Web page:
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Hundreds in need get free meals at Brooklyn food truck

BROOKLYN — A 91-year-old Brooklyn woman is one of hundreds who line up for free meals each week in low income sections of the borough.

Thomastine Johnson, affectionately known as Granny, makes her way to Maujer Street for a meal from the North Brooklyn Angels Food Truck around 1 p.m. every Wednesday. For some in the rapidly gentrifying areas of North Brooklyn, it's the only meal they'll eat all day.

"No matter what, I haven't missed a day. Rain, sleet, snow, shine, I'm there," she said.

It isn't just the food, it's the experience.

"The guys are wonderful and they treat me like, I feel good," she said. "I feel like a queen when they meet me."

Many in the neighborhood are retired and don't have sources of income to pay for meals.

"You got quite a few people around here that are elderly and sometimes don't have money for food, so this is a good thing for them," Juan Comulada, a man who lives in the neighborhood, said.

But the need isn't exclusive to this one Williamsburg street.

"The average income in our community, especially in this part of the neighborhood is about $22,000 a year," Jason Taber, a pastor at St. John The Evangelist Church, said. "Poverty level, food insecurity is a real problem here."

There are pockets of poverty spread across North Brooklyn neighborhoods from Greenpoint to Bushwick. It's why the North Brooklyn Angels thought a food truck would be the perfect solution.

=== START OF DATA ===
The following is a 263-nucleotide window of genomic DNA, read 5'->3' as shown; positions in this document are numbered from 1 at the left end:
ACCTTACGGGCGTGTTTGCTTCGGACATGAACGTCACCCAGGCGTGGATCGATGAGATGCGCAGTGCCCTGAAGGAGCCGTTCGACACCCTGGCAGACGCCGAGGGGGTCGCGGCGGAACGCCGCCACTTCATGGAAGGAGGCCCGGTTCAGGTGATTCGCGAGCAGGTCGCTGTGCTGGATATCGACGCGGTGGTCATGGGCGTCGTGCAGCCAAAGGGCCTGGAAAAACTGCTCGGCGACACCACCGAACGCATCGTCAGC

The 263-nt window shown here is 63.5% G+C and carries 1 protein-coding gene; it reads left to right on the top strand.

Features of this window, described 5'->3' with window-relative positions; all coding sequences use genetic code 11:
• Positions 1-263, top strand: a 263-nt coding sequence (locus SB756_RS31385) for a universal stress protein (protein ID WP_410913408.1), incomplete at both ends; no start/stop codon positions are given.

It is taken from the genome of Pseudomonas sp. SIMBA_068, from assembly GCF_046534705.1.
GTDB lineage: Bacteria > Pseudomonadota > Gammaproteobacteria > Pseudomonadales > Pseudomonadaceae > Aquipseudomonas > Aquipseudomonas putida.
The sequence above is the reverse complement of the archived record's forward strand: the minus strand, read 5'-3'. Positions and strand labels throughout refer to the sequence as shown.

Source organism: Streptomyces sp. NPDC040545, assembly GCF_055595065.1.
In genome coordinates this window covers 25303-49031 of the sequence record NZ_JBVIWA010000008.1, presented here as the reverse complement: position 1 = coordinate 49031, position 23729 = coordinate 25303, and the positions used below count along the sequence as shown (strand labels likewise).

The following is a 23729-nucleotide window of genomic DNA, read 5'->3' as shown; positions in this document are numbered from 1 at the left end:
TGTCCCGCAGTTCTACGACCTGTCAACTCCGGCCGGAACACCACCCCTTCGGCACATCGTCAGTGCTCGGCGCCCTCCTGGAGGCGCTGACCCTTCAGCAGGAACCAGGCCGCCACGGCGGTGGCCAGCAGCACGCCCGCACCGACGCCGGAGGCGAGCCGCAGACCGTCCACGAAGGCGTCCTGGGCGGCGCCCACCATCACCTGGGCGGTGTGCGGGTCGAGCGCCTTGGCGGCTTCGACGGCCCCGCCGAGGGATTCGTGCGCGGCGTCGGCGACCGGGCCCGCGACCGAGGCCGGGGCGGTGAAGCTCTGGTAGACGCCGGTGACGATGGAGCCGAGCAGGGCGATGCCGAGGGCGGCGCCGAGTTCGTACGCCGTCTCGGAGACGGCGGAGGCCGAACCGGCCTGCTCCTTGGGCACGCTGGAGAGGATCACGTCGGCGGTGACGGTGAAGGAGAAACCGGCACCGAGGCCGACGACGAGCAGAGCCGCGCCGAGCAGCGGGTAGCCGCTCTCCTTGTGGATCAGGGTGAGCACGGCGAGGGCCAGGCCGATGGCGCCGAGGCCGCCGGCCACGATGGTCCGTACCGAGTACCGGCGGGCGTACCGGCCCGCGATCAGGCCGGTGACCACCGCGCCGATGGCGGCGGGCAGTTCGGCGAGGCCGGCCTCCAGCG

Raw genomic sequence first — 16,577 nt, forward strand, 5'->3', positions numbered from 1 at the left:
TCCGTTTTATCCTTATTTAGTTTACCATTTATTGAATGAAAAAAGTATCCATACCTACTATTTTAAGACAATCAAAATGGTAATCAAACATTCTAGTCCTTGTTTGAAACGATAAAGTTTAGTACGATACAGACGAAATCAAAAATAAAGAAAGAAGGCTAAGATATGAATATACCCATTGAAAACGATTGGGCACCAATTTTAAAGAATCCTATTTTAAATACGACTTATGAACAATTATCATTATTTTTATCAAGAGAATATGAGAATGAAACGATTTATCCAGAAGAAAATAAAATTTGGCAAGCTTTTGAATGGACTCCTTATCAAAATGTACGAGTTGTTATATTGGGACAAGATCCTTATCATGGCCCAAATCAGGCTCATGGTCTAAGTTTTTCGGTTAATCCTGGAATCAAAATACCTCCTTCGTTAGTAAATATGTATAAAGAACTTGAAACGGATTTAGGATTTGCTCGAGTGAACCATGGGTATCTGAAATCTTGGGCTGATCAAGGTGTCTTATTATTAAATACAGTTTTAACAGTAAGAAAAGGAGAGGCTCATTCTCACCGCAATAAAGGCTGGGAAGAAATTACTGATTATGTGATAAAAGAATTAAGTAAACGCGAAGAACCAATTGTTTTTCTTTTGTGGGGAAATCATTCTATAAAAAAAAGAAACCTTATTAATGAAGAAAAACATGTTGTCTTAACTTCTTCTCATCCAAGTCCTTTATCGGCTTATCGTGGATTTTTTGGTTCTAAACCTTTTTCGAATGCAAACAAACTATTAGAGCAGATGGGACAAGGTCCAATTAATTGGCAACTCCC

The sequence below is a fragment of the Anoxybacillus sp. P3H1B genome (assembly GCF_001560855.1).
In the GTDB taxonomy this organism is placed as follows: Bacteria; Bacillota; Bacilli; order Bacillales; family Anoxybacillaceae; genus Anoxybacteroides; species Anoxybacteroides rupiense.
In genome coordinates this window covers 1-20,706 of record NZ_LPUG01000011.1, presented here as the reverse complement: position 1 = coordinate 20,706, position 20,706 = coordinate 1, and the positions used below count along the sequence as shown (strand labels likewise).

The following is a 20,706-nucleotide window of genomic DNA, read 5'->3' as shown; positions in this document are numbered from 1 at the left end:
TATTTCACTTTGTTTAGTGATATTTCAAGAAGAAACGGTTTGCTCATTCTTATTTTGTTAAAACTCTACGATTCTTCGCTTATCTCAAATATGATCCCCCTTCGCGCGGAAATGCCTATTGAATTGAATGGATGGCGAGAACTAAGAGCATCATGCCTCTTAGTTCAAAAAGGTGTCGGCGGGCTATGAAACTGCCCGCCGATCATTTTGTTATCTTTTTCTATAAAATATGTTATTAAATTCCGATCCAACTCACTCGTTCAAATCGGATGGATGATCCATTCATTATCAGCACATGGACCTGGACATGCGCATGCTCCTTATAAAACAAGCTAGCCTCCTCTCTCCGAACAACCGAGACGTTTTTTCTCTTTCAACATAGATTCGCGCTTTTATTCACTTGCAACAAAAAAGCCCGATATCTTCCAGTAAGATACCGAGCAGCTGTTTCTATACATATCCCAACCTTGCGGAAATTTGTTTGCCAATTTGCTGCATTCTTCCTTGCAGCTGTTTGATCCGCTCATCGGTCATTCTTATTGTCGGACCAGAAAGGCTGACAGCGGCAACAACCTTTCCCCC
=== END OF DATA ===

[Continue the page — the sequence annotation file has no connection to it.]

"The mobileness just allows you to actually address the need where it is. Kind of react immediately," Executive Director Ryan Kuonan said.

From driving the bus, to cooking the meals and packing them up, the North Brooklyn Angels are entirely volunteers, many of them just wanting to help out their fellow neighbors.

"We'll do anything for our neighbors, that's how we were taught, that's how we were born and raised," volunteer Theresa Middleton said.

The program is run entirely on donations. So far it's been enough to feed about a 1,000 people each week while feeding the soul of several neighborhoods in the process.

"You get a whole lot of people that don't hardly talk to each other, over here they talk about everything," Comulada said.

Although Johnson admits a lot of that conversation does revolve around the delicious meals.

"They put a little weight on me," SHE SAID.

It's what keeps her coming back week after week.